Code of Conduct & Guidelines for Graduate Students and Advisors

A .pdf version of the complete code of conduct document can be found here.


Purpose of this Document: Everyone in the Department of Entomology has the right to work in a safe environment free from discrimination, harassment, bullying, and violence. This document establishes the UW-Madison Department of Entomology Code of Conduct, which lays out the standards that we expect everyone in the department to uphold, and the Guidelines for graduate students and advisors.

GENERAL DEPARTMENTAL CODE OF CONDUCT

+Our department upholds the following values:
  • Inclusion: the Department of Entomology is a space for everyone, including those who are traditionally underrepresented in entomology and other STEM fields, and we strive to make our department welcoming for all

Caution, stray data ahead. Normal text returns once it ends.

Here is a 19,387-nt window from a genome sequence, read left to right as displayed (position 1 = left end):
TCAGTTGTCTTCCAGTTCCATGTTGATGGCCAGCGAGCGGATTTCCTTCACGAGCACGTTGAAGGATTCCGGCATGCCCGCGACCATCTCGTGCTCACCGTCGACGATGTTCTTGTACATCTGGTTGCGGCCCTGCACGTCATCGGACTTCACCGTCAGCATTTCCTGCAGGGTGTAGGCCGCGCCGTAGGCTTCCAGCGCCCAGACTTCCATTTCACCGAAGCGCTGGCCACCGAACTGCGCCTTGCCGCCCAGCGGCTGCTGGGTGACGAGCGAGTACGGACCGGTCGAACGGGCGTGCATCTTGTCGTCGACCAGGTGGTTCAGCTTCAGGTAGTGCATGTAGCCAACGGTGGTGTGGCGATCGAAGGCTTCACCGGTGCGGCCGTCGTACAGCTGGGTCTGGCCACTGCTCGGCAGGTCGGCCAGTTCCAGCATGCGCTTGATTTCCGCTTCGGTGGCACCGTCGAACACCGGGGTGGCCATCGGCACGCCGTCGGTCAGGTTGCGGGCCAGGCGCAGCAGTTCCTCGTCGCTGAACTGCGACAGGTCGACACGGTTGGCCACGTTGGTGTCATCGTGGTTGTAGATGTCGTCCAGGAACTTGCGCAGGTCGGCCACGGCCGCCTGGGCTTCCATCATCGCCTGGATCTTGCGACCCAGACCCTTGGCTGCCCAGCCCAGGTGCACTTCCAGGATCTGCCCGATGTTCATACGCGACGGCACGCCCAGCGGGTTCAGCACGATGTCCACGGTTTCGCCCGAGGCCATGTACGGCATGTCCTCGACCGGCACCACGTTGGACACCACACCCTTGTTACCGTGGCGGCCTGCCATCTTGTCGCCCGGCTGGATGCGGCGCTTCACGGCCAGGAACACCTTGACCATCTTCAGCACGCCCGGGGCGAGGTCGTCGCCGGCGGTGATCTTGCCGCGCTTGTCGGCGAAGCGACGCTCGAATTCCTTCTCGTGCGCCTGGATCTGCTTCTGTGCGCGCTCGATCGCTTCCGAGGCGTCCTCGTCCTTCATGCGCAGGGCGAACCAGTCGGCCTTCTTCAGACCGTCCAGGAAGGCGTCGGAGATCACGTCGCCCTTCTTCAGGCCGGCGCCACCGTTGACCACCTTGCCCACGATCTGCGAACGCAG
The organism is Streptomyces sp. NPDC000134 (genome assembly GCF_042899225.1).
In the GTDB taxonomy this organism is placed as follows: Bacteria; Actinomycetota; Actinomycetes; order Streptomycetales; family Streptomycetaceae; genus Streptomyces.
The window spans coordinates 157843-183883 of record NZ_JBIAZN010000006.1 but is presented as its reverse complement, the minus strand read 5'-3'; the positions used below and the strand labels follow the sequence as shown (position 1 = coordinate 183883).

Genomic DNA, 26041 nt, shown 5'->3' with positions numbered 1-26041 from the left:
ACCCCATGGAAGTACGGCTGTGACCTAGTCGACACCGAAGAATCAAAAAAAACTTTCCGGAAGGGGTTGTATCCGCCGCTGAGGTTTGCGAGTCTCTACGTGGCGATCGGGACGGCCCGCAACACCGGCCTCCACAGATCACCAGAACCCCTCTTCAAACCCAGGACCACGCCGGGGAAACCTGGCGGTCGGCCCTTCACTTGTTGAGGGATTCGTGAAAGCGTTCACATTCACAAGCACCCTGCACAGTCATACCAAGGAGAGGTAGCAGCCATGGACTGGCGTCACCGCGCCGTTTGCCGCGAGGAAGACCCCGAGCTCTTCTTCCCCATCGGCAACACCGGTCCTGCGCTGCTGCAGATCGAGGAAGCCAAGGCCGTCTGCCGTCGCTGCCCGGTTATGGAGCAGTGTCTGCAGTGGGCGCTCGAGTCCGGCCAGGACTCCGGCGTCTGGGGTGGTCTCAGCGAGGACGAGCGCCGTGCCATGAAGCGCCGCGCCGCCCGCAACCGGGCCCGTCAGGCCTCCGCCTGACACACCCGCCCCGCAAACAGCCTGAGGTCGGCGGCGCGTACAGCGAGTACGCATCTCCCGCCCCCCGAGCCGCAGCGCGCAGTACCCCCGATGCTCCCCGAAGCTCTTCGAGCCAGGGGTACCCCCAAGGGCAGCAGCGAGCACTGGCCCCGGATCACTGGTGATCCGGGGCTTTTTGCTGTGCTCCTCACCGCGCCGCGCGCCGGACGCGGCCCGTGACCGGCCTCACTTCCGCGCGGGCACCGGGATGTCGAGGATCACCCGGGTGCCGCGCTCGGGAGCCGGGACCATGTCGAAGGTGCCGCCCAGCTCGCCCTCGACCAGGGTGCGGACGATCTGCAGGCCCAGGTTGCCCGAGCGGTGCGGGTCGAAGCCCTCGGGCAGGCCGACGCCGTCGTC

• Integrity: we strive to conduct fair, ethical researchand hold ourselves to the highest standard of academic honesty in all aspects of our work
  • Honesty: we hold honesty and integrity in interpersonal interactions as core values in our department
  • Collaboration: we aim to create an environment where there are no barriers to interactions, collaborations, and sharing resources and knowledge
  • Community: we strive to cultivate a community where everyone feels welcome and supported in the work they do
  • Enthusiasm: we share a collective enthusiasm for the science of entomology
  • Respect: we treat all individuals with respect and uphold values described in this document in all of our interactions